These little things

or why “but it’s only one X (insert medium here), what are you getting all worked up over” is not a valid argument when women get annoyed at the widespread sexism they encounter every bloody single day.

Yes, at any given point in time, it *is* only one little thing, that, in itself, is probably not worth mentioning. Like this little gem from the IMDb forum about a “chick flick”, presumably after watching the trailer, since the movie itself hasn’t opened yet: “These women need to shut their mouth and start pushing vaccum cleaners and stirring pots in the kitchen. Get going toots! Sitting around gossiping doesn’t get dinner made!”

Wow. Having to watch a 150 seconds trailer with women talking makes this person really mad I suppose.  It is just one stupid comment, right? Just one tiny little fly, just ignore it.

Well. Not quite.

It it not just one little comment.
It is one more comment.
And one more remark
And one more catcall.
And one more billboard.
And one more newspaper ad.
And one more radio host.
And one more remark.
And one more car sticker.
And one more CD cover.
And one more tv spot.
And one more movie trailer.
And one more remark.
And one more news spot.
And one more photograph.
And one more tv episode.
And one more remark.
And one more song.
And one more sales clerk.
And one more employer.
And one more politician.
And one more remark.
And one more friend.
And one more father.
And one more mother.
And one more partner.
And one more remark.
And one more teacher.
And one more professor.
And one more movie.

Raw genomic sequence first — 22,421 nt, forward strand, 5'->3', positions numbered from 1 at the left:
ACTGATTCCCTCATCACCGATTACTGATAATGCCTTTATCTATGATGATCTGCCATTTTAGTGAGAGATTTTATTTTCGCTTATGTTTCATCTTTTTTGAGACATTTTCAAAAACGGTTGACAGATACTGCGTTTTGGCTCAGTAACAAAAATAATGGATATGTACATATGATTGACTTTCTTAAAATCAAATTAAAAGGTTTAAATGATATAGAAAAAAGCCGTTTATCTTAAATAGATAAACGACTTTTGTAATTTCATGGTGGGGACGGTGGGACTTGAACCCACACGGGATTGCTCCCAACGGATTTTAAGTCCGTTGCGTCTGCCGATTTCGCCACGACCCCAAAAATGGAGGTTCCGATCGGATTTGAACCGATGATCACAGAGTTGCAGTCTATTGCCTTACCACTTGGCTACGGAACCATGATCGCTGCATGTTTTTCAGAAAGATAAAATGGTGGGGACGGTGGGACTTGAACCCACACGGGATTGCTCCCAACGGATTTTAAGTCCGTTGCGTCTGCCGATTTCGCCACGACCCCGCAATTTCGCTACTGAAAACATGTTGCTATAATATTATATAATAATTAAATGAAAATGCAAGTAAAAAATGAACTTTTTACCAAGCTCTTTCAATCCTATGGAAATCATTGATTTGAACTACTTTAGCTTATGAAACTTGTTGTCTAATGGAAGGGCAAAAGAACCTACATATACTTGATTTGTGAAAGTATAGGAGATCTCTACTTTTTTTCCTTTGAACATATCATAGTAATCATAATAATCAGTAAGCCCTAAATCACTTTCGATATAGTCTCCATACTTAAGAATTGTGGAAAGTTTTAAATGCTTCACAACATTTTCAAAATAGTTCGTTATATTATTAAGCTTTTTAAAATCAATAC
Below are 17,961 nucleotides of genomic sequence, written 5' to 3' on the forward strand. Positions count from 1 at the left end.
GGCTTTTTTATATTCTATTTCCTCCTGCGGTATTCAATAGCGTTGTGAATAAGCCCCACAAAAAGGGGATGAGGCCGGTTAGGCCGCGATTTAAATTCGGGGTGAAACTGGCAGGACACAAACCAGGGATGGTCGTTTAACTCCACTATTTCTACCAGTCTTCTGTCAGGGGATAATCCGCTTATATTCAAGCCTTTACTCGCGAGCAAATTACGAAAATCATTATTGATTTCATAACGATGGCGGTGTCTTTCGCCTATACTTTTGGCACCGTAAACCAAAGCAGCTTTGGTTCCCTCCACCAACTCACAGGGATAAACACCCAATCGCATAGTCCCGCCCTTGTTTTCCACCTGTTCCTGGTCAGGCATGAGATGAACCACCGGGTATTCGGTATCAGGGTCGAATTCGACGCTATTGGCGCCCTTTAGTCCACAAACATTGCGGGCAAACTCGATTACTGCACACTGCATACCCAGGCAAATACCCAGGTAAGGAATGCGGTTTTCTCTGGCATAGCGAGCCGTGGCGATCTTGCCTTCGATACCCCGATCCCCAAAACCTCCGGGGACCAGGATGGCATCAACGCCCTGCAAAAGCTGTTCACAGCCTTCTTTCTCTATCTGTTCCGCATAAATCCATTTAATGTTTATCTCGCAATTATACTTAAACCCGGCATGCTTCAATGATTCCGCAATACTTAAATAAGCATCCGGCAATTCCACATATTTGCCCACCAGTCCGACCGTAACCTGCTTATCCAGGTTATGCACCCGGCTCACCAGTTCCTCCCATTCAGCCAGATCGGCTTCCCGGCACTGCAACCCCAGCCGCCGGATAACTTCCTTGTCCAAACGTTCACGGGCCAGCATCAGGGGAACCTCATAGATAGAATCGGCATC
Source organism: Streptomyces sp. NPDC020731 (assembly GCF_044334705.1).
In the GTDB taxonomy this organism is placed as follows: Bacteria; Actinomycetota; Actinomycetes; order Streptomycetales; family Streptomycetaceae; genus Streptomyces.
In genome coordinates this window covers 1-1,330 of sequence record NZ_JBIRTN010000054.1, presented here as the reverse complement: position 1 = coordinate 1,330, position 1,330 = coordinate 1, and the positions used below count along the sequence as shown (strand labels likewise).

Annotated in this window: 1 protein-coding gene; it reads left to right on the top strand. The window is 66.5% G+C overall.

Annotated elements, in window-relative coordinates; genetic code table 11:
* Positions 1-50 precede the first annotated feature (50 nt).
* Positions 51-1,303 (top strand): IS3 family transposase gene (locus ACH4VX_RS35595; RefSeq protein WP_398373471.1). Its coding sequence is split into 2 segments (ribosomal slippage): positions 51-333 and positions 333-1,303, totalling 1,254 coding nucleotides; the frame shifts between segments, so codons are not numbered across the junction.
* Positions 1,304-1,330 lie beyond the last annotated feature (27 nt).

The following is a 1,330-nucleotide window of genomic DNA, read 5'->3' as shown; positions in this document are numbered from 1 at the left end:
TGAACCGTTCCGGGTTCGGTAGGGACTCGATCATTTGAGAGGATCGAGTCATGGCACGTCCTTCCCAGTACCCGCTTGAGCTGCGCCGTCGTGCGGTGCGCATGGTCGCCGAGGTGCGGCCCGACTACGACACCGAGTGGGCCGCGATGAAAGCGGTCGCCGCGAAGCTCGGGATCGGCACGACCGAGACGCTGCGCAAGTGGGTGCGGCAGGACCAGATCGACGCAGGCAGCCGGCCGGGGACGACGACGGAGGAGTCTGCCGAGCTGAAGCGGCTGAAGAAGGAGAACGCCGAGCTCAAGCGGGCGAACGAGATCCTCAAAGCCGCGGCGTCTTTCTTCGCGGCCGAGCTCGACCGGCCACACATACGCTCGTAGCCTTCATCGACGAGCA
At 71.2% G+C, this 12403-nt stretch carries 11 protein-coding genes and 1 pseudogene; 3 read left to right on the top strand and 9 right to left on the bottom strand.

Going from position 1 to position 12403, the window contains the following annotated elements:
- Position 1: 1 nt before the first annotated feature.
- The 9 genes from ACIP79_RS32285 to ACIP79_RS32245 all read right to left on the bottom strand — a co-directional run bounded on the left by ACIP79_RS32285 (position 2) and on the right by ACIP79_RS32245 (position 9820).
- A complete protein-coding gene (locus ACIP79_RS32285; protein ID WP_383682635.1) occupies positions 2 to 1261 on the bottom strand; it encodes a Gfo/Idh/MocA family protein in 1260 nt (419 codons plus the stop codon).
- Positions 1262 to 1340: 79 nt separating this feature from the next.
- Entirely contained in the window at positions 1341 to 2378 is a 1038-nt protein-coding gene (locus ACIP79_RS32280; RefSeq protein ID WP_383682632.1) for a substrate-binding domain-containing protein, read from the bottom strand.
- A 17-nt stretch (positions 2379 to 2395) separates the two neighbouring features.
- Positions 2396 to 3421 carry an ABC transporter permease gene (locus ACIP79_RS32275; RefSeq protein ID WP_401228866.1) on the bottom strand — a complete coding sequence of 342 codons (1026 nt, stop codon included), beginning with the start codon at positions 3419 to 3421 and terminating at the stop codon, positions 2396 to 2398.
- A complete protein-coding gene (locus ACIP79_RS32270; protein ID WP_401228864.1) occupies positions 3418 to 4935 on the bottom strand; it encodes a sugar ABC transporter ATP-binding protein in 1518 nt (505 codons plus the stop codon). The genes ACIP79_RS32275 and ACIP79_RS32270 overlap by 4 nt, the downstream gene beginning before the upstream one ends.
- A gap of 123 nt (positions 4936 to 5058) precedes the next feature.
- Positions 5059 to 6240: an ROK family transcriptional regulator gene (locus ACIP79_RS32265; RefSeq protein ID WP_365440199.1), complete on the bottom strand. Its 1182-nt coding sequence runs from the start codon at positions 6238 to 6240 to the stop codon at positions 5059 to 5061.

And one more painting.
And one more remark.
And one more book.
And one more article.
And one more statistic.
And one more joke.
And one more.
And one more.
And one more.

Every. Single. Day.

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Remakes

Mostly I like remakes. Generally, I am not adverse to the idea. There are remakes that add another layer of complexity to a work, or are a different interpretation of a theme. And then there are remakes that make me bloody furious, something in me wants to say it is because they are heartless, but I am not sure that is the right word. With some remakes in movies or TV, you have the impression that the people behind the new version simply did not *get* what the old version was *about*. I appreciate that as a creative person it is hard to keep your vision or version of things intact. I remember Alan Dean Foster talking at a Con about one of his scripts about a man and his dog where the studio insisted that he make the dog a man so they could shoot it as a buddy movie. Instead of just getting a script that already *is* a buddy movie with two guys, they tried to warp this thing into something it just wasn’t.